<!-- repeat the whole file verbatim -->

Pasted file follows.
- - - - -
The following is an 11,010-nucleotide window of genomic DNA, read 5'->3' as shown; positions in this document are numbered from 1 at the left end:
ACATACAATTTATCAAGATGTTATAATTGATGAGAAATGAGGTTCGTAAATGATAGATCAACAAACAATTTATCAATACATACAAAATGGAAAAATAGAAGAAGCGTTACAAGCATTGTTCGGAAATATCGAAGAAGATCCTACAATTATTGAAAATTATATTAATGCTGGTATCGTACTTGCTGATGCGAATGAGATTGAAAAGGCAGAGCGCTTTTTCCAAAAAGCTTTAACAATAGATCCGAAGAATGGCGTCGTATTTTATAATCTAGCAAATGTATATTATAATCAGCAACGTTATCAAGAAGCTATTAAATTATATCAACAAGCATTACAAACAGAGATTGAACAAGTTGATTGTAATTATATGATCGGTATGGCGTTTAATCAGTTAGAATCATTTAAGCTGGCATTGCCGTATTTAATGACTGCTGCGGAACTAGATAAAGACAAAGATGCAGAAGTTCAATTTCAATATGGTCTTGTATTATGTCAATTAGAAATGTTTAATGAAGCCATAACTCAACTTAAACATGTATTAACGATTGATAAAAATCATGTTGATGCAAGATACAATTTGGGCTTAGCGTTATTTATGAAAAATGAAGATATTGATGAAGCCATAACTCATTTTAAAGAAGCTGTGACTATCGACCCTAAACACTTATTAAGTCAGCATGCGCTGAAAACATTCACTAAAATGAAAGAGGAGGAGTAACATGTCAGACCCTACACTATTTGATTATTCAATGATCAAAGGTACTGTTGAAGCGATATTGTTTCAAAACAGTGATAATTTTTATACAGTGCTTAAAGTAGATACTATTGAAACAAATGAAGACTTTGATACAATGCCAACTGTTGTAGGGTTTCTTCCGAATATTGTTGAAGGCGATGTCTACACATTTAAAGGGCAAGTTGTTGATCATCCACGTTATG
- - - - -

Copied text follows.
The following is an 11,010-nucleotide window of genomic DNA, read 5'->3' as shown; positions in this document are numbered from 1 at the left end:
ACATACAATTTATCAAGATGTTATAATTGATGAGAAATGAGGTTCGTAAATGATAGATCAACAAACAATTTATCAATACATACAAAATGGAAAAATAGAAGAAGCGTTACAAGCATTGTTCGGAAATATCGAAGAAGATCCTACAATTATTGAAAATTATATTAATGCTGGTATCGTACTTGCTGATGCGAATGAGATTGAAAAGGCAGAGCGCTTTTTCCAAAAAGCTTTAACAATAGATCCGAAGAATGGCGTCGTATTTTATAATCTAGCAAATGTATATTATAATCAGCAACGTTATCAAGAAGCTATTAAATTATATCAACAAGCATTACAAACAGAGATTGAACAAGTTGATTGTAATTATATGATCGGTATGGCGTTTAATCAGTTAGAATCATTTAAGCTGGCATTGCCGTATTTAATGACTGCTGCGGAACTAGATAAAGACAAAGATGCAGAAGTTCAATTTCAATATGGTCTTGTATTATGTCAATTAGAAATGTTTAATGAAGCCATAACTCAACTTAAACATGTATTAACGATTGATAAAAATCATGTTGATGCAAGATACAATTTGGGCTTAGCGTTATTTATGAAAAATGAAGATATTGATGAAGCCATAACTCATTTTAAAGAAGCTGTGACTATCGACCCTAAACACTTATTAAGTCAGCATGCGCTGAAAACATTCACTAAAATGAAAGAGGAGGAGTAACATGTCAGACCCTACACTATTTGATTATTCAATGATCAAAGGTACTGTTGAAGCGATATTGTTTCAAAACAGTGATAATTTTTATACAGTGCTTAAAGTAGATACTATTGAAACAAATGAAGACTTTGATACAATGCCAACTGTTGTAGGGTTTCTTCCGAATATTGTTGAAGGCGATGTCTACACATTTAAAGGGCAAGTTGTTGATCATCCACGTTATG